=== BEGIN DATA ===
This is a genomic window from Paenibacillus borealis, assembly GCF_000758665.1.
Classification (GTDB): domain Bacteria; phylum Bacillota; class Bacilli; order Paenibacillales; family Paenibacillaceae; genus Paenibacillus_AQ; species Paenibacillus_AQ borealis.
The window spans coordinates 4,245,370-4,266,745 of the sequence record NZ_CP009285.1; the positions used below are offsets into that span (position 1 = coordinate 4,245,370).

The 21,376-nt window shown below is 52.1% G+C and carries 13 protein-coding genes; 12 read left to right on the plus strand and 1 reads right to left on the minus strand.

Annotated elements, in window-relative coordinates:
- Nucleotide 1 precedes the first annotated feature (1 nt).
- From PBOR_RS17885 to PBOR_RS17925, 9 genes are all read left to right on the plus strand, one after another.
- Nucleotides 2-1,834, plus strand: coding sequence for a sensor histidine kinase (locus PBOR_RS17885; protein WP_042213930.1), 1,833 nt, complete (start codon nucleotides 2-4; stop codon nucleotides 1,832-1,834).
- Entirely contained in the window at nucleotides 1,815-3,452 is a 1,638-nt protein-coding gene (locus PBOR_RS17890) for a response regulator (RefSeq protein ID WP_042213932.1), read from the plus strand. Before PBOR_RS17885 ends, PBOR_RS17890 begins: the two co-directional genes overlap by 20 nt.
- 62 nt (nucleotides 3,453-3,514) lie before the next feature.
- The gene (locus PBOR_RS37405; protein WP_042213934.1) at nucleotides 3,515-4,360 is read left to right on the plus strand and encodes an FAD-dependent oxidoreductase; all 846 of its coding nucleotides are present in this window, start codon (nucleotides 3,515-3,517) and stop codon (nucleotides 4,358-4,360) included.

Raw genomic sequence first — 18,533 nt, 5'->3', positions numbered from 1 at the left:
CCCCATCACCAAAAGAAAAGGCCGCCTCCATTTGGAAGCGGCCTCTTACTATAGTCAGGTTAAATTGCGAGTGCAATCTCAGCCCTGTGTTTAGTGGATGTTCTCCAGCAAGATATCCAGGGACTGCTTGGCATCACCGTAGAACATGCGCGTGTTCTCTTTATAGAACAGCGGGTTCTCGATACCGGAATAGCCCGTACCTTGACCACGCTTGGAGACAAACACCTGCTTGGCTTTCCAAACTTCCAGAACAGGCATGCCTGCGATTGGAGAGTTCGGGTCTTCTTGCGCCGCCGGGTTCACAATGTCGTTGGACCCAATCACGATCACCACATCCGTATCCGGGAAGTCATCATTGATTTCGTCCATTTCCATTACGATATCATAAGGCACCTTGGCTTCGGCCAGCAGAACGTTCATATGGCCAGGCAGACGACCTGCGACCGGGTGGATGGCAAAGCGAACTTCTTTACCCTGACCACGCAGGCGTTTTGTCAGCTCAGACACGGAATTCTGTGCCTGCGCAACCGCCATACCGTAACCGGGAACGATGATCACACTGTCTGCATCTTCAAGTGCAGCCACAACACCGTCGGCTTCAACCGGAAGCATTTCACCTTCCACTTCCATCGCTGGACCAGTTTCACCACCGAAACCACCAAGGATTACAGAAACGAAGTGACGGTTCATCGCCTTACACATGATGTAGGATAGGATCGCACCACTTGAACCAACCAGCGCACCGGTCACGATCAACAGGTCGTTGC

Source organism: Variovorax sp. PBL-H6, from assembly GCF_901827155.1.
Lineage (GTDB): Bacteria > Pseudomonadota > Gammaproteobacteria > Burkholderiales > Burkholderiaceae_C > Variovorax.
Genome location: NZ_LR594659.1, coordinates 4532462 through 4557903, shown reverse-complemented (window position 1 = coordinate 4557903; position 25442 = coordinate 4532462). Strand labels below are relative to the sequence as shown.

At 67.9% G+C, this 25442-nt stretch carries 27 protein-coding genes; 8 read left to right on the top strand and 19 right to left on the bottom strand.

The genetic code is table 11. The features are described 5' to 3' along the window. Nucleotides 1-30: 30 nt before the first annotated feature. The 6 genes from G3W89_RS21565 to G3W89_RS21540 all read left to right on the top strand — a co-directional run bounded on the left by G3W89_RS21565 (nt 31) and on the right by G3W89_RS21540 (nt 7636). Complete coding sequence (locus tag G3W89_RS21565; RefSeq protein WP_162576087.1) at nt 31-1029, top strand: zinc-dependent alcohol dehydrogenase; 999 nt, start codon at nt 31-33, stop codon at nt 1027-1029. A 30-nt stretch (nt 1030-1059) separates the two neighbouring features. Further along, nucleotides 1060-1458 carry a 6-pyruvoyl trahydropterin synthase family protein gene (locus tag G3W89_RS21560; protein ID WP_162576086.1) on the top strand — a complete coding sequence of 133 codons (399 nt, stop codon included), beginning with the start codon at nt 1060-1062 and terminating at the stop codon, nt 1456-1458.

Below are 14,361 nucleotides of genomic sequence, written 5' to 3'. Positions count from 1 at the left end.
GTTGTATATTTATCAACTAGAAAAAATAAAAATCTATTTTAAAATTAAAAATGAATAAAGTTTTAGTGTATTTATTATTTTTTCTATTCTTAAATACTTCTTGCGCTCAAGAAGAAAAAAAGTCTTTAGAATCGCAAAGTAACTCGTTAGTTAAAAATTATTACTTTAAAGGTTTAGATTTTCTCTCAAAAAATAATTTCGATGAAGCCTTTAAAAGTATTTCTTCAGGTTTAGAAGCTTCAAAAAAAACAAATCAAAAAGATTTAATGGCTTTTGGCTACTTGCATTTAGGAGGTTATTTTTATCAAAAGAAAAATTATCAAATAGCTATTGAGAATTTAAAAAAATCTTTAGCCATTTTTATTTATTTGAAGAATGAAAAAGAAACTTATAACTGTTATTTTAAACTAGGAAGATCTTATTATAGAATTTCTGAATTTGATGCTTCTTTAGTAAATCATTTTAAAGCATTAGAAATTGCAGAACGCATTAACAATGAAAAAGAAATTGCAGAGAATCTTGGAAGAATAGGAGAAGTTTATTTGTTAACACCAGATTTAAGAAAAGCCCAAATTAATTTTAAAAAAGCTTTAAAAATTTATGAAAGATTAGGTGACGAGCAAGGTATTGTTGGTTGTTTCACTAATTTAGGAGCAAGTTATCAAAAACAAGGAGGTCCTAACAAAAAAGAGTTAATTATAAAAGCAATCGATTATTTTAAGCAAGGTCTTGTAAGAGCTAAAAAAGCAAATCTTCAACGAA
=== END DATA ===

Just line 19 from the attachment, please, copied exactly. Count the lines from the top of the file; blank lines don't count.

Below are 14,361 nucleotides of genomic sequence, written 5' to 3'. Positions count from 1 at the left end.